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Gotcha! Antihydrogen atoms are captured for the first time

Thanks to Ivan for the link

THE history of physics is littered with the detritus of once-sacred assumptions. As better technology enables more exacting experiments, phenomena that were once scoffed at as impossible become the new norm. For this reason, physicists have long been searching for more sensitive means of probing the realm of antimatter, which theory holds should mirror the familiar world of matter. If precise comparisons of the two were to turn up differences, that would signal a fundamental flaw in understanding of the universe.

Now, a team of scientists working at CERN, Europe’s particle-physics laboratory, has announced a breakthrough in the quest for such tests. In the current issue of Nature, members of the ALPHA experiment report that they have been able to trap a very small amount of antihydrogen—the simplest type of anti-atom—for the first time. Since the hydrogen atom is one of the best-measured systems in all of science, this opens the door to a series of experiments testing just how similar matter and antimatter really are.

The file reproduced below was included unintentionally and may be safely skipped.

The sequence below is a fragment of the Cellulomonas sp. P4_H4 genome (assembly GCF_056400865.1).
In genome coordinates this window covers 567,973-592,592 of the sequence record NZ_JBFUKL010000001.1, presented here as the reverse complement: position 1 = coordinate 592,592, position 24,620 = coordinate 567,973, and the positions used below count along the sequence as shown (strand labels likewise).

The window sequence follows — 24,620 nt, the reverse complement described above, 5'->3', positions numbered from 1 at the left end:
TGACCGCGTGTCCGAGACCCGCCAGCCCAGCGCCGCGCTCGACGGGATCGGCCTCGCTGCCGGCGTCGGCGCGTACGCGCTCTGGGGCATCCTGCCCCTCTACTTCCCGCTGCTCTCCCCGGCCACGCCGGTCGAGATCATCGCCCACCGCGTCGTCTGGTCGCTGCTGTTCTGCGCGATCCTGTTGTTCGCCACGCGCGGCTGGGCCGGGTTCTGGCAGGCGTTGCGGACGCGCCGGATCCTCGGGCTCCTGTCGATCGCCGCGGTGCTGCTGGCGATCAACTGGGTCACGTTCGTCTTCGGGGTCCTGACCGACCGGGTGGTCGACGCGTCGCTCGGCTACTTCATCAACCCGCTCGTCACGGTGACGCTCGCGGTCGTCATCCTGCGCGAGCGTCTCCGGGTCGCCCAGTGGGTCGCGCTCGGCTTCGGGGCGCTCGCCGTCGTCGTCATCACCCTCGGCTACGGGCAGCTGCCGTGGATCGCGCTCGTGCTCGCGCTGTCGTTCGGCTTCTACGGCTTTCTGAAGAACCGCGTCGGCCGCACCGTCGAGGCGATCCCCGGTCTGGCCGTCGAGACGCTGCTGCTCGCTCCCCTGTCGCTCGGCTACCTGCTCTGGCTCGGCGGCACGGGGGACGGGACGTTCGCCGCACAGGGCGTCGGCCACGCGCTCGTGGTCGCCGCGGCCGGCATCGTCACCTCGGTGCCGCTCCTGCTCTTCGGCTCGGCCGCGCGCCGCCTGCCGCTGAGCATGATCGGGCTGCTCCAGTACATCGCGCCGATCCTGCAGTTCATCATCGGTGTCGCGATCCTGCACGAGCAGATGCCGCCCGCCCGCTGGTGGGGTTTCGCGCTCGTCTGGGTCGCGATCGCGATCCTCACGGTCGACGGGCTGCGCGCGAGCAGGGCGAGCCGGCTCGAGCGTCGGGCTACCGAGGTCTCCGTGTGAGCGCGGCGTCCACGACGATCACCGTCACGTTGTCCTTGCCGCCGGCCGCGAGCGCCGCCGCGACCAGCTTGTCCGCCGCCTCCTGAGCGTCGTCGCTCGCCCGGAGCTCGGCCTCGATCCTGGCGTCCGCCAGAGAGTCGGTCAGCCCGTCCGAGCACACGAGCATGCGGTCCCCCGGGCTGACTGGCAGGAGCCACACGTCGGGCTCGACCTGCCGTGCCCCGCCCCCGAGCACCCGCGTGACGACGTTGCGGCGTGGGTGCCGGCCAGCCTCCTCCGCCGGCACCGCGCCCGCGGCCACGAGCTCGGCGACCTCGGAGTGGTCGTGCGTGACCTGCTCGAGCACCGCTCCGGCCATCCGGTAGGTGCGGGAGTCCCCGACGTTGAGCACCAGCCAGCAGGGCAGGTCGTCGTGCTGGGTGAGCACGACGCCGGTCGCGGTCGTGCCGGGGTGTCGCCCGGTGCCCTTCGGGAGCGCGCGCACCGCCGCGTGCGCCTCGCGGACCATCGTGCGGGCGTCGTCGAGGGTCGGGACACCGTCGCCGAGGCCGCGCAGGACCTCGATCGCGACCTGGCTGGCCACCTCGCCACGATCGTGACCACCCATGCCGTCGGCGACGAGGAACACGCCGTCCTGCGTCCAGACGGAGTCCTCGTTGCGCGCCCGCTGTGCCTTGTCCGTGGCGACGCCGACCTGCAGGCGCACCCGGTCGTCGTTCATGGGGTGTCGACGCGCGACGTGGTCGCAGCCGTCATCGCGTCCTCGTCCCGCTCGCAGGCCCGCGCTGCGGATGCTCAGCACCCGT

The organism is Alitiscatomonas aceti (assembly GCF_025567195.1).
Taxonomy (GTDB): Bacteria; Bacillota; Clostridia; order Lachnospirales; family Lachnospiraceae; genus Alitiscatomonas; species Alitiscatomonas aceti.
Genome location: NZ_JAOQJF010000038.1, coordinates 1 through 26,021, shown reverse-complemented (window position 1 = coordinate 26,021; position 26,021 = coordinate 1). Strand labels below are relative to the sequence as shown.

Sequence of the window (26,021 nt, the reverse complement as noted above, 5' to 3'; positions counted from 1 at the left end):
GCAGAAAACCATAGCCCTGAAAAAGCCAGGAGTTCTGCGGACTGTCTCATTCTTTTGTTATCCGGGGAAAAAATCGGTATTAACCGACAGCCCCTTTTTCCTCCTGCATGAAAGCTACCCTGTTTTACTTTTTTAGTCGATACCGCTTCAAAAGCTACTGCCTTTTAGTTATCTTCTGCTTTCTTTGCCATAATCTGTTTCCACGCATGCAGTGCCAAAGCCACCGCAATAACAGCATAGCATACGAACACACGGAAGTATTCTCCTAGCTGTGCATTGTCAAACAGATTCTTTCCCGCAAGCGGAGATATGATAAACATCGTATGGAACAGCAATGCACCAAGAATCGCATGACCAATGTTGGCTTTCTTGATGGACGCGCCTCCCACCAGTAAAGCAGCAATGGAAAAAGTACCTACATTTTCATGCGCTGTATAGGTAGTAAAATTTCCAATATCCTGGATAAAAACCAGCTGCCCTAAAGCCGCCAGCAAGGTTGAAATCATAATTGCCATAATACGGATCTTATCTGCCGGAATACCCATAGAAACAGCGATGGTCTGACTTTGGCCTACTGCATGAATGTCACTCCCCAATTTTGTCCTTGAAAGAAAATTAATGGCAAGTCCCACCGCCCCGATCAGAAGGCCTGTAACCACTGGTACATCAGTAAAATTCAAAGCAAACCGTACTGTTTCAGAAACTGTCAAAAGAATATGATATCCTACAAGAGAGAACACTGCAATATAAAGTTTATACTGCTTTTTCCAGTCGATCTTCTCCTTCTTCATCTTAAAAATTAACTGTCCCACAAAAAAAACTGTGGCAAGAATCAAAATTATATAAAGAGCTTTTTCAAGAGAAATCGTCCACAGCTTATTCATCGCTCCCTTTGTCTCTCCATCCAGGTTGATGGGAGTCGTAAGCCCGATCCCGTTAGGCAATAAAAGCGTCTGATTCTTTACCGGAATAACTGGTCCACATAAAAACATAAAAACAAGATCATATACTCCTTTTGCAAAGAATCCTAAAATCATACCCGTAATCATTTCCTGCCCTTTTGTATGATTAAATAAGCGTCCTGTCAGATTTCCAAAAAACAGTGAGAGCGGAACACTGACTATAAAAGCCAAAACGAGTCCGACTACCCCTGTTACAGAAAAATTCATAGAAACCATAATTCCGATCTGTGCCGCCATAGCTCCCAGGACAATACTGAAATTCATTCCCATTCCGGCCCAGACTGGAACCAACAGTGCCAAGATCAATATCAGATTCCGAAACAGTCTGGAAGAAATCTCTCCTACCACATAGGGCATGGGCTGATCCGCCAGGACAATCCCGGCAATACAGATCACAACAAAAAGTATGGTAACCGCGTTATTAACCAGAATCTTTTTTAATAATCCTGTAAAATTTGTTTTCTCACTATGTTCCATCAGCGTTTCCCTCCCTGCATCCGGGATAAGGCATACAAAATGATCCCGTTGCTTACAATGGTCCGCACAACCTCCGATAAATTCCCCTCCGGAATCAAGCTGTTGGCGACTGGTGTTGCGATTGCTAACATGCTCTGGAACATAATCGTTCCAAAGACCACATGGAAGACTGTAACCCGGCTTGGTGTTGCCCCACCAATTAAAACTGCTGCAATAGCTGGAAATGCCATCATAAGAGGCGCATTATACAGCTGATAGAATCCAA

The symmetry between particles and antiparticles is woven deep into the foundations of physics. For each particle there should be a corresponding antiparticle with exactly the same mass and lifetime but with an opposite electrical charge. Bring the two together and they annihilate each other in a flash of energy. When anti-electrons (or positrons, as they are usually called) orbit antiprotons and antineutrons, the resulting anti-atoms should have the same energy levels as the common or garden variety. Furthermore, it is thought that gravity should pull on matter and antimatter in just the same way.

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